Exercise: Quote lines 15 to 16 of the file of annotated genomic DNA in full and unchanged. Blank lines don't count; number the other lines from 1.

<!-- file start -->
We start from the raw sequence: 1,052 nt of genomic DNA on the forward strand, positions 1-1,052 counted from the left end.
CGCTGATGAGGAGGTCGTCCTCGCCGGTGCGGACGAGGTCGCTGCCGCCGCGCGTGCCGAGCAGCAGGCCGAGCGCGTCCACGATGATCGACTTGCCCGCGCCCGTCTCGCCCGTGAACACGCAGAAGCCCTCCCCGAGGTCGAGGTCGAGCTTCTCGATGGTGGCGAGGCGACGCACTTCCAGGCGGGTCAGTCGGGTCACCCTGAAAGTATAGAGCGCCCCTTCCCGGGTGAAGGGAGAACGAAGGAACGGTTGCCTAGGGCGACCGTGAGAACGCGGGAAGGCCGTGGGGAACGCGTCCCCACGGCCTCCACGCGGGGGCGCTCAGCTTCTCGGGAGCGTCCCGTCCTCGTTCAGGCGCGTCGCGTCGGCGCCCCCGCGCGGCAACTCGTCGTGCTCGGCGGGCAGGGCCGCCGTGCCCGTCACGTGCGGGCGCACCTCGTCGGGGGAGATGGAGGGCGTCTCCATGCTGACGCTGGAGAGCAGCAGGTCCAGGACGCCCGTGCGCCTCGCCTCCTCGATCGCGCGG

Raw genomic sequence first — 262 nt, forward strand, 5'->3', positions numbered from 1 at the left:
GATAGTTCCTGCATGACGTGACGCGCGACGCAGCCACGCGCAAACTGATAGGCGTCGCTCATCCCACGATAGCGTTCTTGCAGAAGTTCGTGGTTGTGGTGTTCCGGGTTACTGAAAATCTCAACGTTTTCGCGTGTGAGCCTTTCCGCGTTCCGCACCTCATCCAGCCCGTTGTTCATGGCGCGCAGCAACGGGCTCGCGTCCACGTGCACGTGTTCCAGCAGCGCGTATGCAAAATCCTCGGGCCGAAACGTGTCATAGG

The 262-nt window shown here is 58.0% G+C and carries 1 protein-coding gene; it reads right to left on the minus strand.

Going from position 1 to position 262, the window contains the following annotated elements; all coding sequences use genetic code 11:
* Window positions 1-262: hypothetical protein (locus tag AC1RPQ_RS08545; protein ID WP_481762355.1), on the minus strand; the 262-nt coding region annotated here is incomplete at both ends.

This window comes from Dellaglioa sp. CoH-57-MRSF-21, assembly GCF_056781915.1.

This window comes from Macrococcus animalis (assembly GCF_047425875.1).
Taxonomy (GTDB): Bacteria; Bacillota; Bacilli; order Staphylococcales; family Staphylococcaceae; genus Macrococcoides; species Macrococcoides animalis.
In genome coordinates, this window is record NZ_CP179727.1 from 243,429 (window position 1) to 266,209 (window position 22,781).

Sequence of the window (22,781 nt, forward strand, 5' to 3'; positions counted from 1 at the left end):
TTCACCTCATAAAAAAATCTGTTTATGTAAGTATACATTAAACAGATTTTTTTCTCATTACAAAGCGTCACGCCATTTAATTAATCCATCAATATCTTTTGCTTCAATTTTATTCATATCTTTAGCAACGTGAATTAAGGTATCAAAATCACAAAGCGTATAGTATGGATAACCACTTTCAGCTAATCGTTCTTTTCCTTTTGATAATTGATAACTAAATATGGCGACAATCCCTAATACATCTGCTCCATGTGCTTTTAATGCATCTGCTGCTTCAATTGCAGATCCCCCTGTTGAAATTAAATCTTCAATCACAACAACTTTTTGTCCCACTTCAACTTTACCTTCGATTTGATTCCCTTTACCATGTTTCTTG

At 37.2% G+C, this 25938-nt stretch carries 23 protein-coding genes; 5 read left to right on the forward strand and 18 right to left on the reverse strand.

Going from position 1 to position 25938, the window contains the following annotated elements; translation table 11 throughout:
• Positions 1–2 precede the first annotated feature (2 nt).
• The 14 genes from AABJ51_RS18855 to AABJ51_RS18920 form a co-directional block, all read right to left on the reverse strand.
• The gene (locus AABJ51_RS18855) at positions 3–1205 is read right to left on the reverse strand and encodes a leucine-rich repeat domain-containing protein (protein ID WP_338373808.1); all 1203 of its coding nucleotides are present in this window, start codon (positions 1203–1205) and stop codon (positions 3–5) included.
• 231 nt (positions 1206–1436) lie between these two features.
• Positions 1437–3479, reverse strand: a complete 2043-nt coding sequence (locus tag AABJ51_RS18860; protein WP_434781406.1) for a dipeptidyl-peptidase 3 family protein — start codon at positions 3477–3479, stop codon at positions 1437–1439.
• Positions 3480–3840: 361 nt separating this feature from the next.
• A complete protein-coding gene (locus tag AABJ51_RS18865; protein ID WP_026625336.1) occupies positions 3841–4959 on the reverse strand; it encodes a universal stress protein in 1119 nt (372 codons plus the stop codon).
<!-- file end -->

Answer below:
Going from position 1 to position 25938, the window contains the following annotated elements; translation table 11 throughout:
• Positions 1–2 precede the first annotated feature (2 nt).